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HDB

More help for low-income singles to buy new flats

Up to $30k extra subsidy if applying alone, and $60k for joint applicants

Posted on 31-Jul-2013
By: Daryl Chin Property Correspondent

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More help for low-income singles to buy new flats

LOW-INCOME singles looking for their first new Housing Board flat will now be able to get up to $30,000 in extra subsidy if they apply on their own.

The grants double to $60,000 if two or more singles apply together, pushing a two-room flat's price to as low as $16,000.

This was one of the tweaks HDB announced yesterday during a milestone launch of 4,079 Build-To-Order flats in Sengkang, Yishun and Bukit Merah.

Previously, singles could buy only resale flats.

But with this launch, first- timer singles aged 35 and up, with a monthly income of $5,000 or less can, for the first time, apply for a new two-room flat in non-mature estates.

HDB may relax its policy even further. National Development Minister Khaw Boon Wan told The Straits Times that offering two-roomers was just "a start", and bigger flats may be available to singles in the future.

For now, up to a third of the 519 two-roomers which have been made available in Sengkang and Yishun will be reserved for singles. Coming in 35 sq m and 45 sq m sizes, they are priced between $76,000 and $133,000.

Singles who apply on their own, however, will have to pay an extra $15,000 on top of the selling price, but the money will be returned as a $15,000 grant if they get married later.

To ensure low-income families are not squeezed out of these new two-roomers, their qualifying income ceiling has been raised from $2,000 to $5,000.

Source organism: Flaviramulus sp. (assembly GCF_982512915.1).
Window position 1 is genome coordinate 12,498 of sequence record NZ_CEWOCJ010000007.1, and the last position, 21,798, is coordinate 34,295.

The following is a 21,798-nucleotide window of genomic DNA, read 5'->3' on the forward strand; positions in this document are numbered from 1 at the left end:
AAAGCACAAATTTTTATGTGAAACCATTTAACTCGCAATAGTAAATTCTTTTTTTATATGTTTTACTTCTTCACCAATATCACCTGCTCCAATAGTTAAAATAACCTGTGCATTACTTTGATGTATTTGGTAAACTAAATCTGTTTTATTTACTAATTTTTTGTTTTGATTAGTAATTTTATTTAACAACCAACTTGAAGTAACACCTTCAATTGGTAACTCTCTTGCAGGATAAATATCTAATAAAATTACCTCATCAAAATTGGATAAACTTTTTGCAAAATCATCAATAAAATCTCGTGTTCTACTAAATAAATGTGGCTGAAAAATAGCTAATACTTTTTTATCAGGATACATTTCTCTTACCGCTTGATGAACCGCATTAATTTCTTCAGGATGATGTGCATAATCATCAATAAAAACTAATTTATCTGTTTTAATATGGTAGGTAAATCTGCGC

But the biggest tweak announced yesterday was HDB extending two grant schemes to singles in order to help them own their first home.

Singles who earn up to $2,500 and apply on their own can get an Additional CPF Housing Grant (AHG) of up to $20,000. Those who take home $1,125 a month or less get a Special CPF Housing Grant of $10,000.

The numbers are doubled for those applying under the Joint Singles Scheme, which means a new two-roomer in Yishun can be bought for as low as $16,000.

In comparison, the price tag of a four-room unit in a mature estate such as Bukit Merah starts from $430,000 with grants.

Low-income singles can also avail themselves of the AHG when they buy five-room or smaller resale flats.

Another change which kicked in was to keep first-timers who marry someone who had bought a flat in the past, for instance a divorcee, in the priority queue.

Previously, these couples would have been considered second-timers, and have a tougher time getting a new unit. Now they will be treated as first-timers, for whom the bulk of new flats are reserved.

The effect of all these changes, said ERA Realty's key executive officer Eugene Lim, could see more turn away from the resale market. "Singles and second-timers will find it easier to apply for new flats. Coupled with cooling measures earlier and a ramp-up of new flat supply, this could lead to less demand on the resale market."

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